Let nature provide the resources – developing children’s language skills in the great outdoors

Photography:Barefoot Wandering Photography

By Alex Trichilo

Do you find yourself constantly worrying that your child might not develop their vocabulary like the kids in your mothers’ group? Or they might not be ready for kindy? And what does being ready for kindy even look like? 

As a Speech Pathologist, pretty much the last thing I will recommend is flashcards. I am also unlikely to recommend shiny new toys that make noises when you push the buttons. There are some really important criteria when it comes to learning new skills, especially language development. Let me share them with you. 


Most children learn best by doing and observing. In fact, we know that the brain is designed to store information more efficiently and effectively when we learn it through an experience, than from being taught it with flashcards or worksheets.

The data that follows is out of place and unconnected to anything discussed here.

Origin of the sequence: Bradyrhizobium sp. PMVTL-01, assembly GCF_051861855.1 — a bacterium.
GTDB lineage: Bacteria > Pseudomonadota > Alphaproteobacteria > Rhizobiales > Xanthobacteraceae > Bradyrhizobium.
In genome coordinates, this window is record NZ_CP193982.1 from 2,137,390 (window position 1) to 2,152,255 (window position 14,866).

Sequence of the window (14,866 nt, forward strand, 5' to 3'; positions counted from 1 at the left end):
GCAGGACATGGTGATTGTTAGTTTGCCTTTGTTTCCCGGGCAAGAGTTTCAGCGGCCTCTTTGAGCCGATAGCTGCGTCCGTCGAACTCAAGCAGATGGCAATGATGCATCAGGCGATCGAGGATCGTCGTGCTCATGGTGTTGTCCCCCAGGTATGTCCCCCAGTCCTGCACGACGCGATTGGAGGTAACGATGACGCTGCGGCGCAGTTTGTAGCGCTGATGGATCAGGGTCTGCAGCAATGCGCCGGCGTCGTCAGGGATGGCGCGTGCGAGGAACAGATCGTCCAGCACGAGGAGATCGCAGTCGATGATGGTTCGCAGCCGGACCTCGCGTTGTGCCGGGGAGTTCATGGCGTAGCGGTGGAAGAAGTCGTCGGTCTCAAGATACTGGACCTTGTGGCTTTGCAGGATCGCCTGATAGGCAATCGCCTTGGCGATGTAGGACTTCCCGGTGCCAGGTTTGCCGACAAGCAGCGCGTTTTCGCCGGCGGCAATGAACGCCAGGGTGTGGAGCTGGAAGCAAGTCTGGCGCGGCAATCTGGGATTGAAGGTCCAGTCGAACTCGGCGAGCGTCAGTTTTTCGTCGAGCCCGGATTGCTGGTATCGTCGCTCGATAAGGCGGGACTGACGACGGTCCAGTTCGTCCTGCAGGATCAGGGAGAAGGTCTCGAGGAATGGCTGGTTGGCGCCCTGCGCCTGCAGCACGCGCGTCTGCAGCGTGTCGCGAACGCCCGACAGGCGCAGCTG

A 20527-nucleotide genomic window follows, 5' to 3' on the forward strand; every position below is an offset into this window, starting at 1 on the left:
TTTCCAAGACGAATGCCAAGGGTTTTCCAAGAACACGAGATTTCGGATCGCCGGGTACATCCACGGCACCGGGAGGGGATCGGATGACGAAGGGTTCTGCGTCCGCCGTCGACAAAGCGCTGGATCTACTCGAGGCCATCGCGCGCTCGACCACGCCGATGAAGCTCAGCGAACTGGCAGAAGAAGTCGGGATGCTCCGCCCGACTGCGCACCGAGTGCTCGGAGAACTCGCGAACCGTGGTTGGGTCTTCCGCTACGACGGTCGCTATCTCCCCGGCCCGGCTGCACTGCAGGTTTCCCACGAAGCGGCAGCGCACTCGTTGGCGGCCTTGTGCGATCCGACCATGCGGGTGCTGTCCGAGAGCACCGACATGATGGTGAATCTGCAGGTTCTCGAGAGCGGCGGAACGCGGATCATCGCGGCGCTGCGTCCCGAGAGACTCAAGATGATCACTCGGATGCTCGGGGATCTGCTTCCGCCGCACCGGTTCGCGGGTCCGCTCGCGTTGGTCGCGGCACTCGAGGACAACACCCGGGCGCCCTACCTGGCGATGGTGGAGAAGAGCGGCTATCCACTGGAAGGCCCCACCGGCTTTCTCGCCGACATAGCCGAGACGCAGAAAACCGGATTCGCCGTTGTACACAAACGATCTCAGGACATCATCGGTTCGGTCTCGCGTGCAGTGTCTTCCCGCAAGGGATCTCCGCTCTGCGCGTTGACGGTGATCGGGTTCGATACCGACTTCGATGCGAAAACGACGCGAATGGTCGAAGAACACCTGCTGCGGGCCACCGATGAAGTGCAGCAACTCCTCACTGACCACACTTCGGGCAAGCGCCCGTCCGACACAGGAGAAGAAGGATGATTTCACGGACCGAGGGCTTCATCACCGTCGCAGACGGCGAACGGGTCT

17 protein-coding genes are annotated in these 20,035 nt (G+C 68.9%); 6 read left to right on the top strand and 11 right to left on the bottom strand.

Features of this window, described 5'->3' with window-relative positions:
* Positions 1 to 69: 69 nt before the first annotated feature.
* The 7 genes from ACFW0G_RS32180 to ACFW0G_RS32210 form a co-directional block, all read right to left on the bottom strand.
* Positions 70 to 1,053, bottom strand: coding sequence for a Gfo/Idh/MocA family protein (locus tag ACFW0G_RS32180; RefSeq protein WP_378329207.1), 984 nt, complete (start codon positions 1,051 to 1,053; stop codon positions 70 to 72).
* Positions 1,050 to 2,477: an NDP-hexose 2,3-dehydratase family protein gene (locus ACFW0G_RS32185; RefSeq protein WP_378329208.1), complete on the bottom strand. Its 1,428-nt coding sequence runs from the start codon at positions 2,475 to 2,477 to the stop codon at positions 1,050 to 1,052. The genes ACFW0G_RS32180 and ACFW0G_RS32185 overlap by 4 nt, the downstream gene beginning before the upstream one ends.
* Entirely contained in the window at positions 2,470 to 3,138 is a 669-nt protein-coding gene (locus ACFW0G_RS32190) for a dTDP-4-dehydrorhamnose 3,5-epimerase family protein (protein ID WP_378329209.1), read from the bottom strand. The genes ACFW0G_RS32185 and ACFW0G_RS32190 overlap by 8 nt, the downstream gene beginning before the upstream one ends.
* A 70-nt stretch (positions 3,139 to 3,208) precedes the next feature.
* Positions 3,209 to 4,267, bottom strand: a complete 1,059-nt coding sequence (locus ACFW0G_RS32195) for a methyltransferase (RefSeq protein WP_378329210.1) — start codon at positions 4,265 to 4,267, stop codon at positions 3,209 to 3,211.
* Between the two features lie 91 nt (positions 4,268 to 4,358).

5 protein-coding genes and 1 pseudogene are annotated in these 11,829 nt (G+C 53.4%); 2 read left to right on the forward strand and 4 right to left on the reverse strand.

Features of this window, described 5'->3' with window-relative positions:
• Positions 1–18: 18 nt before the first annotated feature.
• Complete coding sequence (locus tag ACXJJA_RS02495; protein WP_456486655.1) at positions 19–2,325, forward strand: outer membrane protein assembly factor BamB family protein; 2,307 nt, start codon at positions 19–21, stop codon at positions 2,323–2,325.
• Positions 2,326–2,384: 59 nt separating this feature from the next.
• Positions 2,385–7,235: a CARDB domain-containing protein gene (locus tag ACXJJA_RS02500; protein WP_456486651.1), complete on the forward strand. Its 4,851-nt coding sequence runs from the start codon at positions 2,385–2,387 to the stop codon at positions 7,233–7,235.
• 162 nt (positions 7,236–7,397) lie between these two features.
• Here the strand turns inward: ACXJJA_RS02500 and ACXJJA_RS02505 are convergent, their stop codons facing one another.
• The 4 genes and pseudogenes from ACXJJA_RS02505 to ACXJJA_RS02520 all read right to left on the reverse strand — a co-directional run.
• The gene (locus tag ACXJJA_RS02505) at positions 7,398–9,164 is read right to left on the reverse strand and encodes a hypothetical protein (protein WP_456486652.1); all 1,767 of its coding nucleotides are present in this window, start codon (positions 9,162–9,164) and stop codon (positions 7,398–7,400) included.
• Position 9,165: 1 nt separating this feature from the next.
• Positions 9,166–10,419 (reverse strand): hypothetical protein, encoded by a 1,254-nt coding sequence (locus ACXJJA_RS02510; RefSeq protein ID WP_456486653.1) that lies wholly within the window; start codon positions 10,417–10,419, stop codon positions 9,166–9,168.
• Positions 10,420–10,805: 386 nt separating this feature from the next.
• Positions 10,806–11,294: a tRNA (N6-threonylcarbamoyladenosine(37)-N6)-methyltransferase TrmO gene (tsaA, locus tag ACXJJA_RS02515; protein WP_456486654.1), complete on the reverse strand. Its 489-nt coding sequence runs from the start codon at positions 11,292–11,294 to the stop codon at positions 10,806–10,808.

Following on from this, we can make much stronger connections between information units in our brain if we learn with multiple senses.

If we are outside going for a nature walk, we will not only store the new words that we hear, but that information will be stored together with the smell of the eucalyptus leaves, the sound of the soil underfoot, the dewy feel of the air and more.

This rich storage of information sets us up to be able to retrieve that information from our brain much more efficiently later on. 


Children are much more likely to learn and store new words and skills when they relate to things that they love. I don’t know about your kids, but mine could be outdoors all day and night if I let them. The best way to add language to their day is to follow their lead, take an interest in their interests and get excited about it.  

Natural Context 

As parents, we are often told to add language to our child’s day. But the piece that often gets left out of that advice, for parents of toddlers, is that the language needs to be added in context. By this I mean that you add language relevant to the activity you are doing while you are doing it, not talking about other things whilst playing. Baby and toddler brains think in the “here and now” so they can find it very difficult to understand when you are speaking about past events or things they have never seen before. 

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